January 31, 2012

Gardening in and out of your zone.


CAMELLIA'S LIKE THIS ARE STILL A LONG WAY OFF IN OUR ZONE 6a GARDEN, BUT MAYBE A FEW OF THE HARDIER FORMS WILL NOW SURVIVE. FOR NOW, I MUST GROW MOST CAMELLIAS IN THE GLASS GREENHOUSE, WHERE THEIR ANNUAL SHOW IS JUST BEGINNING TO START. THIS STRIPED FORM LOST ITS LABEL, BUT WHO CARES WHEN IT LOOKS LIKE THIS?

While on the theme of cataclysm, hoards of invading beetles, and the whole 2012 thing, I might as well end the month with climate change fears. Last week, the USDA updated its hardiness zone map for the US, and there were some significant surprises - yes, the government has spoken, and yes, it's warmer - just a little, almost everywhere. It does confirm that we are experiencing milder winters in most areas, especially in New England where I live, this January marks the 9th month in a row where our temperatures have averaged above normal, this month, by as much as 6 degrees.

It doesn't mean that we will be replanting our gardens with palm trees, but I have noticed that this is one winter where I have had something in bloom every month. Our snowdrops are in bloom right now, and the witch hazels are just opening, a good 3 months earlier than last year, but then again, last year our winter was the worst in recorded history, so who really knows what is happening?

January 30, 2012

Facing Environmental Disaster

I've been waiting for two years to write about this - and to avoid any bad juju, I just avoided writing about it. But now, I need to face the inevitable - we in Worcester Massachusetts are facing a biological disaster, and my garden in smack dab in the middle of it. We may loose every deciduous tree in the government finds one hole from a not so tiny beetle from China. The Asian Long Horn Beetle - recently escaped from wood shipping containers from China, is threatening the existence of hard-wood trees in parts of North America, and Europe.

January 29, 2012

Seeds from a Collecting Trek in Tibet

A Blue Himalayan Poppy ( Meconopsis) blooms aside an alpine lake high in the Himalaya. These and more arrived from an expedition share in Tibet that I received from Chris Chadwell's latest trip.

January 28, 2012

More January Rare Bulbs

ASPHODELUS ACAULIS, A RARE ALPINE LILY-LIKE PLANT FROM TURKEY WITH LONG, DORMANT STORAGE ROOTS LIKE CARROTS, BLOOMS IN A LONG-TOM SET INTO A RAISED SAND PLUNGE BED IN MY GREENHOUSE.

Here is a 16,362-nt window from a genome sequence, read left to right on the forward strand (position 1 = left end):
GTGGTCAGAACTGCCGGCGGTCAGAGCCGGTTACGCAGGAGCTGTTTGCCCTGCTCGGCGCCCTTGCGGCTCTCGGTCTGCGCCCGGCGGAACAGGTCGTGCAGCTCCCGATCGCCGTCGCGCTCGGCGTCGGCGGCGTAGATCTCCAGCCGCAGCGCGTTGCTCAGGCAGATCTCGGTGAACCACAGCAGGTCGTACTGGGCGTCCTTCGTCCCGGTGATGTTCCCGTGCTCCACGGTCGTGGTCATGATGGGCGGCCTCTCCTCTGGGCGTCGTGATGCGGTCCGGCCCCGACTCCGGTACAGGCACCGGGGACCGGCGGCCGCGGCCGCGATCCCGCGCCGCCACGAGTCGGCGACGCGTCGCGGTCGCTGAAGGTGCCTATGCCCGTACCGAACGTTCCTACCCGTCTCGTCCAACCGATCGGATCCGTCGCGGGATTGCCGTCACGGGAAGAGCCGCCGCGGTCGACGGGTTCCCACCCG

In the front of my greenhouse, on the sunniest side near the front door, sit two raised beds which are filled with sand. Placed into these sand beds are clay pots, many with rare bulbs in these. This is the preferred method in which to grow many winter or summer growing bulbs, since the appreciate the cooler soil that a damp clay pot which is plunged into damp sand provides, and since the terra cotta pots are porous, they wick moisture from the sand providing optimal conditions for many bulbs. The air temperature on sunny days can rise to nearly 75 degrees in January, but the soil will remain more consistent, often near 45 degrees F. At night, the air cools to near 39-40 degrees, and the soil remains warmer. Many plants require this temperature shift as it mimics nature more closely than the constant temps which a plant might get in a modern heated home might get.


BLOOMING EVERY WINTER, I HAVE LEARNED THAT FREQUENT REPOTTING ACTUALLY HELPS THIS SPECIES BLOOM NICER. THE YEAR FOLLOWING DIVISION TO A SINGLE CROWN, WHILE DORMANT IN JULY, HELPS THIS RARE TURKISH ALPINE BLOOM. IN THE WINTER SUNSHINE TODAY, I NOTICED THAT IT ALSO HAS A SWEET FRAGRANCE, WHICH I NEVER NOTICED BEFORE.

 THE POT IS NEARLY 12 INCHES DEEP, AND THE THICK ROOTS ARE SET IN A SOIL MIX WHICH IS MOSTLY SHARP SAND. THIS PAST SUMMER I DIVIDED A LARGE PLANT AND SHARED 5 ROOTS WITH READERS OF THIS BLOG - SHARING IS A GOOD THING, SINCE IF ONE LOSES A PLANT, ONE CAN OFTEN GET A DIVISION FROM A SHARED SOURCE.

TECOPHILAEA CYANOCROCUS ssp. VIOLACEAE
Last post, I shared an image of the rare Chilean blue crocus, or Tecophilaea cyanocrocus var. leichtlinii which has sky blue flowers, here a week later, a less blue and more violet variety is blooming, the equally rare and choice Tecophilaea cyanocrocus var. 'Violacea', a bulb best grown in the protected zone 7 rockery or in a cold alpine house, where one can appreciate its stunning deep violet blossoms. 



 The legendary Tecophilaea, or blue Chilean Crocus ( remember, they are not true crocus), continue to provide the greatest interest in the greenhouse this week, and I am very glad that I have both a somewhat free weekend as well as a sunny one too.  I can enjoy them a bit during the daylight hours as I repot some orchids, train some topiary and sow some seeds. During the week I never get to see anything, as I am still arriving home from work in the dark, and leaving for work in the dark. These are plants that look best in sunlight.
HERE YOU CAN SEE THE COLOR DIFFERENCE BETWEEN THE TWO FORMS OF TECOPHILAEA CYANOCROCUS, ON THE LEFT, T. CYANOCROCUS VAR. 'LEICHTLINII' WITH SKY BLUE FLOWERS, AND ON THE RIGHT, T. CYANOCROCUS VAR. 'VIOLACEA'. BOTH ARE SUMPTUOUSLY RARE COLORS IN THE FLORAL WORLD.

Our two rescue puppies that we are fostering after Joe helped shut down a backyard puppy mill in December, are doing well now - all wormed, and ready to go get 'fixed' at Tufts this coming week. Hopefully we will be able to find good homes for the 12 rescues, as well as for these two boys since they are starting to raise Hell in the garden. Below, are some shots of 'Scooby' and 'Scraggy' as the discover some sprouting crocus in front of the greenhouse, which they promptly dug up and ate.